SDSU Student Infected with Meningococcal Bacteria; Her Contacts Being Notified

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Neisseria meningitidis bacteria. Image by Photomic via County News Center

County and San Diego State health officials have notified people in contact with an undergraduate student diagnosed with an infection caused by the meningococcal bacteria, including those involved with sorority rush.

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The female SDSU student is being treated at a local hospital, the San Diego County Health and Human Services Agency reported Wednesday.

HHSA and SDSU Student Health Services recommended close contacts of the patient receive antibiotics to prevent any possible infection.

In addition, potential contacts who may have been exposed during sorority rush events on campus last weekend have been recommended to get antibiotics at the SDSU Student Health Services at no cost from noon to 5 p.m. Thursday and 10 a.m. to 4 p.m. Friday.

“Meningococcal disease can be serious and deadly, but it is not spread through casual contact. Therefore, the risk to those who were not in close, direct contact is minimal,” said Dr. Wilma Wooten, county public health officer. “We want anyone who may have been exposed to be alert for symptoms and seek care should they occur.”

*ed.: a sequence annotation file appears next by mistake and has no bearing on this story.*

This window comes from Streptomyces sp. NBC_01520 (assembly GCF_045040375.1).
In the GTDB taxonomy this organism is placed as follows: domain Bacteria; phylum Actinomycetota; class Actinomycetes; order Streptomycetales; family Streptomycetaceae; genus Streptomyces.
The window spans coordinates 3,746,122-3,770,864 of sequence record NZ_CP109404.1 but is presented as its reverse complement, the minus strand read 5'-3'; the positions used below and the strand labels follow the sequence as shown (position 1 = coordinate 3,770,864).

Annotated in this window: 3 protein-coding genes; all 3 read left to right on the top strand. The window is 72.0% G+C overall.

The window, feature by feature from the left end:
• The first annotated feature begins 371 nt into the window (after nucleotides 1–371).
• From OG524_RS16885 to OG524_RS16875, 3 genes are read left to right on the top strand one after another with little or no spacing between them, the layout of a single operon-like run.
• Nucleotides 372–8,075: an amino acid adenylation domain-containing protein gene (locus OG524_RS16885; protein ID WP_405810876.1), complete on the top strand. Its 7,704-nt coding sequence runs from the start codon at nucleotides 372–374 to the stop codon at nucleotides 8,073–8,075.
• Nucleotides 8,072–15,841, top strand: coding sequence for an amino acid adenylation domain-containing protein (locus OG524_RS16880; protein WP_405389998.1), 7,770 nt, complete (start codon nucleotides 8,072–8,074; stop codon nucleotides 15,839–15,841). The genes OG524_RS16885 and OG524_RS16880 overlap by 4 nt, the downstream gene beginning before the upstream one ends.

Symptoms of meningococcal disease may include fever, intense headache, lethargy, stiff neck and/or a rash that does not blanch under pressure. Anyone with potential exposure who develops any of these symptoms should immediately contact a healthcare provider or emergency room for an evaluation for possible meningococcal disease.

The bacteria can be spread through close contact, such as sharing drinking glasses, eating utensils, cigarettes or pipes, or water bottles; kissing; and living in close quarters.

The time between exposure to the disease and the onset of symptoms can be between two to 10 days. Individuals who have had close contact with the infected person should receive antibiotics to prevent possible infection.

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Preventive antibiotics are not recommended for individuals who were not in close contact with the infected person and does not have symptoms, the county said. They should be aware of possible symptoms and make sure they have received the recommended vaccination against the disease.

Eight cases of meningococcal disease have been reported in San Diego County this year. On average, 10 cases have been reported annually over the past five years in San Diego County.

A vaccine is available to prevent certain strains of meningococcal disease and is routinely recommended for children and adolescents 11 to 18 years of age, including a booster for those entering college if they received their last dose prior to age 15.

Information about meningococcal disease may be found here.

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